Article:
Gerton Hulsman

Published: Wednesday, January 20, 2016

Managing Director Düsseldorf Airport Cargo

Ever since it was founded in 2001, Flughafen Düsseldorf CargoGmbH has been a 100% subsidiary of Düsseldorf Airport. Asthe largest and primary airport for the Rhine-Ruhr metropolitanregion, the airport has been touted as the third biggest airportin Germany, next only to Munich and Frankfurt. To establishcargo handling in Düsseldorf as a brand, it has been trading asDüsseldorf Airport Cargo since the spring of 2013. With over 180employees, Düsseldorf Airport Cargo stands for professional and high-quality air cargo handling and that for more than ten years now.
So far, Düsseldorf Airport Cargo has been able to convince new airlines of its knowhow and thus handles the import, export and transit freight of more than 25 airlines. We spoke to Gerton Hulsman, Managing Director of Düsseldorf Airport Cargo. Excerpts from the interview:

What does a typical day entail for you made in the warehouse and this contributes?

I always start my day with a coffee and chat with my Operational Managers to assess the situation including the scheduled for the day to come. After that I read my mails and prepare myself for the
schedules in my agenda. I also stroll around handling facilities (warehouse) and interact with the workers. The quality of our product is made in the warehouse and contributes to a big extent
to our overall quality. So it´s very important to keep as close as
possible with work floor.

What is your current role?

I am managing some 200 employees who are involved in the
handling of airfreight, document -and physical wise. Our clients
are the airlines and/or their representations, forwarders and
trucking companies. We handle around 116.000 tons of airfreight
per annum in our facility. We also need to keep track with our
customers in Germany and abroad, visit trade fairs and exhibitions
and to try to develop in close concert with the Chamber of
Commerce the possibilities for the future. This means that I am
travelling a fair part of my time and meet with people throughout
the transportation chain.

What are the difficulties you face in your current position?

The overcapacity which the airlines are facing and the resulting
battle for cargo and the subsequent high prices are the problems
we face on a daily basis. As a handling company, we are more or
less last in line and are facing ever decreasing prices which makes
it difficult to make both ends meet. To keep up with IT, security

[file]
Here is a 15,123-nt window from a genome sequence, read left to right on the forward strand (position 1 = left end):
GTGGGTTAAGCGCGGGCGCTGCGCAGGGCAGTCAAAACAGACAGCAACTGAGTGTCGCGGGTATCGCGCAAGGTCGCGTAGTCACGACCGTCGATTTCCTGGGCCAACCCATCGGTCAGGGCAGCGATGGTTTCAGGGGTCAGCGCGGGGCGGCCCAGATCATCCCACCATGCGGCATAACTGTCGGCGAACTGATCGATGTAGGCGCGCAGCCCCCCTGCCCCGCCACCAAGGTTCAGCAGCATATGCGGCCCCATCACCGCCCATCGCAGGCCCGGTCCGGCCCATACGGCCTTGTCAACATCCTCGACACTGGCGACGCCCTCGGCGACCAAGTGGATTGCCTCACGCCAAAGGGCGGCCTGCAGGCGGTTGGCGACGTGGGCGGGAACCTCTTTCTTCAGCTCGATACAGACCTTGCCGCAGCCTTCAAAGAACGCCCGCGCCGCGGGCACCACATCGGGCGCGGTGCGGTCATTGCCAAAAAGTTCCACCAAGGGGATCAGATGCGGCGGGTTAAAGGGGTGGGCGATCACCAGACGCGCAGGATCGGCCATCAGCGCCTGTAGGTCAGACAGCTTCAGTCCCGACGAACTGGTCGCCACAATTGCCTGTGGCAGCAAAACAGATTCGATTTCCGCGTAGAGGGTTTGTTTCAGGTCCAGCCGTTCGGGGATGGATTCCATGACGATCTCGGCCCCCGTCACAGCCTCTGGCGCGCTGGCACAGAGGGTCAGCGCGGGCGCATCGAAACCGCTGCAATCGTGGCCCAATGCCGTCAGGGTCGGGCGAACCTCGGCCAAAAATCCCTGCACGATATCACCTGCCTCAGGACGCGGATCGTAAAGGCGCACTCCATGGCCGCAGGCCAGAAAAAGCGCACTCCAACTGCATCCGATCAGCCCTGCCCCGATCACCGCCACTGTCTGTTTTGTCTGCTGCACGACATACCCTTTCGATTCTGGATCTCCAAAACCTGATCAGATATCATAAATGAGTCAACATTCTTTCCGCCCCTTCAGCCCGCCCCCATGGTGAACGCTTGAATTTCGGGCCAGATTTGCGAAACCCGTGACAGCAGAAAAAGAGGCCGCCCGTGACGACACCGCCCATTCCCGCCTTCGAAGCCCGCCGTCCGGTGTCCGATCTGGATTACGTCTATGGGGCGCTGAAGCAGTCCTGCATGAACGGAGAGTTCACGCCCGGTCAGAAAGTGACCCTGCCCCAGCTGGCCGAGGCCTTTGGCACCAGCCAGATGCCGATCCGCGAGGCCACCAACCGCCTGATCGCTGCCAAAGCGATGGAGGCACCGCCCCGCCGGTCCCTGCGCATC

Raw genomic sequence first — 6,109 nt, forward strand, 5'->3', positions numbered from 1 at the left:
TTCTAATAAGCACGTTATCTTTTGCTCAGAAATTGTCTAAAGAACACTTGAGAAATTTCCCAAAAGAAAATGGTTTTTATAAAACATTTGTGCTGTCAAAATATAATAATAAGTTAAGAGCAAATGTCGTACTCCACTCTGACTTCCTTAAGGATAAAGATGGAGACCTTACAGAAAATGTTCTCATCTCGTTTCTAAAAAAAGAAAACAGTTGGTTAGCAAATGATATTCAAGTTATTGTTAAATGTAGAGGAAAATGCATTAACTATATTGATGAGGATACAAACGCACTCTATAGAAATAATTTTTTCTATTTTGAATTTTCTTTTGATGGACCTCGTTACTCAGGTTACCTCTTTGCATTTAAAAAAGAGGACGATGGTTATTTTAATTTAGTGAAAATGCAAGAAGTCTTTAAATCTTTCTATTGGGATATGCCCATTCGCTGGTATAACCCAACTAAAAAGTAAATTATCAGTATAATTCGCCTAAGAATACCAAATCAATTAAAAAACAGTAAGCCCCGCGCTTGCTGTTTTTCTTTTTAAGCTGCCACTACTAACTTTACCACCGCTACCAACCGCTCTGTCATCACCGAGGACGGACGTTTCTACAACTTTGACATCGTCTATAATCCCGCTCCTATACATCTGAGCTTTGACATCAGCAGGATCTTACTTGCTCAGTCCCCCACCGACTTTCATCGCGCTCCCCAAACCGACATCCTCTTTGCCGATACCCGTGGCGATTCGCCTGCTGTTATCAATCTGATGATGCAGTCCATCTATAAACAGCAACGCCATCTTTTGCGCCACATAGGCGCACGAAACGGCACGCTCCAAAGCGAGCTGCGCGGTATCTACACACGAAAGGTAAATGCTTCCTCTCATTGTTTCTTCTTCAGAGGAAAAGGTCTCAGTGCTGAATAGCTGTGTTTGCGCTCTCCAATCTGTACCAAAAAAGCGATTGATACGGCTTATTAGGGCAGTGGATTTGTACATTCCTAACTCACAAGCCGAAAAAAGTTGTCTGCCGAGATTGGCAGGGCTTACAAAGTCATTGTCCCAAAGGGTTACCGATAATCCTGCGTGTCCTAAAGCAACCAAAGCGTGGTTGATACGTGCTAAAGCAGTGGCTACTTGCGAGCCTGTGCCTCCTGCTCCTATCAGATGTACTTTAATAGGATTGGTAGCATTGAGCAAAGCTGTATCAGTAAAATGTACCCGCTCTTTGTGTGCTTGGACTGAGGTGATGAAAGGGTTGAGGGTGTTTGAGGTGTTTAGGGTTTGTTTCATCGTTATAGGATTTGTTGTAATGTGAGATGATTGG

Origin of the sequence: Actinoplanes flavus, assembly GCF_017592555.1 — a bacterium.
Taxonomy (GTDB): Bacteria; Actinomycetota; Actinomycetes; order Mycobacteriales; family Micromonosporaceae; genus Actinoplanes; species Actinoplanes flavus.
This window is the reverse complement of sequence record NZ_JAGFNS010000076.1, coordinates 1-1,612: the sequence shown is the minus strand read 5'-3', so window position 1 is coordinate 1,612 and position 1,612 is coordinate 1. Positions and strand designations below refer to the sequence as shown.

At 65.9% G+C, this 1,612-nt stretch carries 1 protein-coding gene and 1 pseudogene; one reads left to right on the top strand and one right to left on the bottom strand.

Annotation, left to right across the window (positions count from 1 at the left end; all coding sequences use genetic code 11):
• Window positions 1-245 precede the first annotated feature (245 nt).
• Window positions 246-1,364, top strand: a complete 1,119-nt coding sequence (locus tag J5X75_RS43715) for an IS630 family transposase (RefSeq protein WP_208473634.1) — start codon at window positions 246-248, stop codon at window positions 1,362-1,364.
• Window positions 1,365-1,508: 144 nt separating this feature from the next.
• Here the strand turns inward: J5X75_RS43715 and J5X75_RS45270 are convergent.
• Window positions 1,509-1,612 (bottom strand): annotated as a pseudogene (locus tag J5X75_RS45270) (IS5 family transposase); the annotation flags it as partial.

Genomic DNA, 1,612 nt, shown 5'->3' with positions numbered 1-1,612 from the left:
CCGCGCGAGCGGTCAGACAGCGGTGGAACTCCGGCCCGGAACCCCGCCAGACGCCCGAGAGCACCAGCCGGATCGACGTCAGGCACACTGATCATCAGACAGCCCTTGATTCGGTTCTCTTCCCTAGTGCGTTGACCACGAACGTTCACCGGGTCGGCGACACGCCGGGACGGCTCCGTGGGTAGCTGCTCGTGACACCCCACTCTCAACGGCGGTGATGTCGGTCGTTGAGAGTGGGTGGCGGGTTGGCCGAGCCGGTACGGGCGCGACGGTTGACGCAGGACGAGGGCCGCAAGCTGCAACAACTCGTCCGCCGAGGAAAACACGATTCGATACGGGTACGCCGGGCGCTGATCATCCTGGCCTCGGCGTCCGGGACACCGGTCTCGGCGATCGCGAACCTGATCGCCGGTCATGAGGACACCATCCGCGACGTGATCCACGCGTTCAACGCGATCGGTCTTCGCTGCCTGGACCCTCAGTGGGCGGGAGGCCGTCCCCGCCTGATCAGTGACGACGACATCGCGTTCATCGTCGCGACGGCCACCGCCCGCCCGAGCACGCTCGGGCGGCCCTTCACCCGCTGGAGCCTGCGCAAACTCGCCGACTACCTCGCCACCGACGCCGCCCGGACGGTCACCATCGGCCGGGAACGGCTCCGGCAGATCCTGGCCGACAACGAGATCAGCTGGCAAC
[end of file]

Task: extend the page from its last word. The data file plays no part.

and quality standards of the company, we are obliged to train our
people extensively.

How did aviation industry happen to you?

I joined KLM Cargo at Schiphol Airport in 1977 and had an excellent
opportunity to learn the freight product from the floor to the
management level. I had the chance to be active for KLM Cargo in
many countries and was part of developing several Product Market
Combinations like Perishable and Pharmaceutical Logistics.

Any funny anecdote from your professional life you would like
to share with our readers?

Years ago we were confronted with a massive project of
transporting of tubes, bolts and nuts, aluminum profiles, pipe
scaffolding like materials to be shipped to Qatar. It was such a
heavy and difficult load that it took us 2 days to build it on pallets
before we loaded the cargo on a B 747-400 Freighter aircraft. All
our staff involved in preparing this cargo was guessing what this
material could be used for. Little did we know that a beautiful
gallery would be made out of this material to be placed in the
Stadium where the World Cup will be held in 2022

Your favorite holiday hotspot?

United Kingdom with its marvelous regions remains my all time
favorite: be it cycling alongside the Thames, hiring a narrow boat in
Wales or strolling on the trails of the Pennine Way.

Favourite cuisine

My wife has Spanish blood in her veins and we spend some 4 years
in Spain for KLM Cargo. Many regions/areas in Spain have their own
cuisine and many of them I like a lot together with a good glass of
Rioja. When time permits I like to cook myself.

One thing you would love to change about your profession.

Transparency is what our industry needs. Forwarders, airlines and
handling companies communicate with each other, however
involving the shipper is a different ball game. The shipper in the
end benefits from transparency because it´s his or her merchandize
which goes through our hands.